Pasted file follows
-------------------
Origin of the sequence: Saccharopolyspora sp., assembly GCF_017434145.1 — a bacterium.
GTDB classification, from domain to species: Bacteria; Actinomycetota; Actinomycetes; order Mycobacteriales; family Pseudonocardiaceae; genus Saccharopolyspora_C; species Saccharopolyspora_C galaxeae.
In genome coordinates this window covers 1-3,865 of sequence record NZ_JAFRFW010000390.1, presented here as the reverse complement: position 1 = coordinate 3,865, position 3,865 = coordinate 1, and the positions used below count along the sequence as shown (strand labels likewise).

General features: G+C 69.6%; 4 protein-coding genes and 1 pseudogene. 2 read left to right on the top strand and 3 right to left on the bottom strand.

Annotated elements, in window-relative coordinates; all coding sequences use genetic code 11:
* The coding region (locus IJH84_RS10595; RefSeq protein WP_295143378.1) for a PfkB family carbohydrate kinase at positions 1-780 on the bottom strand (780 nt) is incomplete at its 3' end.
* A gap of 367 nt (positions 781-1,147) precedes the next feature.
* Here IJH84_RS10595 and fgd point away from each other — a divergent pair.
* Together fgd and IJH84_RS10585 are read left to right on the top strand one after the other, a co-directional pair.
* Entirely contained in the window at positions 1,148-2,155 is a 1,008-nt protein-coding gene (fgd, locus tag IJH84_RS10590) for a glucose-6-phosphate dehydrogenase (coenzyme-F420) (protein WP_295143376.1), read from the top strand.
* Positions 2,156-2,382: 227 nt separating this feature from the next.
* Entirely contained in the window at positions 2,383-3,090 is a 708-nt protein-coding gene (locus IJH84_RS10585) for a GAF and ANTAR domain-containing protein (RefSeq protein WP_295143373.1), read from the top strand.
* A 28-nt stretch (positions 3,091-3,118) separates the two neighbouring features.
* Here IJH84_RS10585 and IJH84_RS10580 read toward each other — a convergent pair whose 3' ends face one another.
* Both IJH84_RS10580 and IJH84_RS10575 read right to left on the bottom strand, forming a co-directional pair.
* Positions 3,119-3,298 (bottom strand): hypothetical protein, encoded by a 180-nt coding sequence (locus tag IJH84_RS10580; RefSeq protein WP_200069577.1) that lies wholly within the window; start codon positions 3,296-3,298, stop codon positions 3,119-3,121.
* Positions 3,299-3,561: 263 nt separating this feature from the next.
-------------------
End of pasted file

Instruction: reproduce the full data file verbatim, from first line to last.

Origin of the sequence: Saccharopolyspora sp., assembly GCF_017434145.1 — a bacterium.
GTDB classification, from domain to species: Bacteria; Actinomycetota; Actinomycetes; order Mycobacteriales; family Pseudonocardiaceae; genus Saccharopolyspora_C; species Saccharopolyspora_C galaxeae.
In genome coordinates this window covers 1-3,865 of sequence record NZ_JAFRFW010000390.1, presented here as the reverse complement: position 1 = coordinate 3,865, position 3,865 = coordinate 1, and the positions used below count along the sequence as shown (strand labels likewise).

General features: G+C 69.6%; 4 protein-coding genes and 1 pseudogene. 2 read left to right on the top strand and 3 right to left on the bottom strand.

Annotated elements, in window-relative coordinates; all coding sequences use genetic code 11:
* The coding region (locus IJH84_RS10595; RefSeq protein WP_295143378.1) for a PfkB family carbohydrate kinase at positions 1-780 on the bottom strand (780 nt) is incomplete at its 3' end.
* A gap of 367 nt (positions 781-1,147) precedes the next feature.
* Here IJH84_RS10595 and fgd point away from each other — a divergent pair.
* Together fgd and IJH84_RS10585 are read left to right on the top strand one after the other, a co-directional pair.
* Entirely contained in the window at positions 1,148-2,155 is a 1,008-nt protein-coding gene (fgd, locus tag IJH84_RS10590) for a glucose-6-phosphate dehydrogenase (coenzyme-F420) (protein WP_295143376.1), read from the top strand.
* Positions 2,156-2,382: 227 nt separating this feature from the next.
* Entirely contained in the window at positions 2,383-3,090 is a 708-nt protein-coding gene (locus IJH84_RS10585) for a GAF and ANTAR domain-containing protein (RefSeq protein WP_295143373.1), read from the top strand.
* A 28-nt stretch (positions 3,091-3,118) separates the two neighbouring features.
* Here IJH84_RS10585 and IJH84_RS10580 read toward each other — a convergent pair whose 3' ends face one another.
* Both IJH84_RS10580 and IJH84_RS10575 read right to left on the bottom strand, forming a co-directional pair.
* Positions 3,119-3,298 (bottom strand): hypothetical protein, encoded by a 180-nt coding sequence (locus tag IJH84_RS10580; RefSeq protein WP_200069577.1) that lies wholly within the window; start codon positions 3,296-3,298, stop codon positions 3,119-3,121.
* Positions 3,299-3,561: 263 nt separating this feature from the next.